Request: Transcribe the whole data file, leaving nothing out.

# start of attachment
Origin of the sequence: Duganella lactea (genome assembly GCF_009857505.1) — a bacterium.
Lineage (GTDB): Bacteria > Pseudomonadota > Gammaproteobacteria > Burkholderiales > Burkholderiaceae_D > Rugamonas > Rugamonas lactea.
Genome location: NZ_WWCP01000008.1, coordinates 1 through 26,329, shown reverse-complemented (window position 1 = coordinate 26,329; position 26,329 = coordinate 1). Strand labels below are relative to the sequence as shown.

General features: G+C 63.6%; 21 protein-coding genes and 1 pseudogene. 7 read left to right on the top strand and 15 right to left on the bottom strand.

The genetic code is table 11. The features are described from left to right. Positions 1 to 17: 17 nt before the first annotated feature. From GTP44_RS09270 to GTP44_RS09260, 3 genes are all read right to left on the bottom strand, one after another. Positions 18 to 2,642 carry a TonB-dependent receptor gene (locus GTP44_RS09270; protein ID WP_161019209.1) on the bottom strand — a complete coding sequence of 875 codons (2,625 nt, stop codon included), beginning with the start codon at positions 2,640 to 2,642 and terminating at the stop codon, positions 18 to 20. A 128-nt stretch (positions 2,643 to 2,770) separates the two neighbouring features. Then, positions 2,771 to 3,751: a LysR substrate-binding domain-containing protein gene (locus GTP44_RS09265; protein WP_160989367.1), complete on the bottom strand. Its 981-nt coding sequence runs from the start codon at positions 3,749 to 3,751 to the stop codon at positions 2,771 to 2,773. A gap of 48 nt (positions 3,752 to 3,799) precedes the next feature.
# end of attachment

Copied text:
Origin of the sequence: Duganella lactea (genome assembly GCF_009857505.1) — a bacterium.
Lineage (GTDB): Bacteria > Pseudomonadota > Gammaproteobacteria > Burkholderiales > Burkholderiaceae_D > Rugamonas > Rugamonas lactea.
Genome location: NZ_WWCP01000008.1, coordinates 1 through 26,329, shown reverse-complemented (window position 1 = coordinate 26,329; position 26,329 = coordinate 1). Strand labels below are relative to the sequence as shown.

General features: G+C 63.6%; 21 protein-coding genes and 1 pseudogene. 7 read left to right on the top strand and 15 right to left on the bottom strand.

The genetic code is table 11. The features are described from left to right. Positions 1 to 17: 17 nt before the first annotated feature. From GTP44_RS09270 to GTP44_RS09260, 3 genes are all read right to left on the bottom strand, one after another. Positions 18 to 2,642 carry a TonB-dependent receptor gene (locus GTP44_RS09270; protein ID WP_161019209.1) on the bottom strand — a complete coding sequence of 875 codons (2,625 nt, stop codon included), beginning with the start codon at positions 2,640 to 2,642 and terminating at the stop codon, positions 18 to 20. A 128-nt stretch (positions 2,643 to 2,770) separates the two neighbouring features. Then, positions 2,771 to 3,751: a LysR substrate-binding domain-containing protein gene (locus GTP44_RS09265; protein WP_160989367.1), complete on the bottom strand. Its 981-nt coding sequence runs from the start codon at positions 3,749 to 3,751 to the stop codon at positions 2,771 to 2,773. A gap of 48 nt (positions 3,752 to 3,799) precedes the next feature.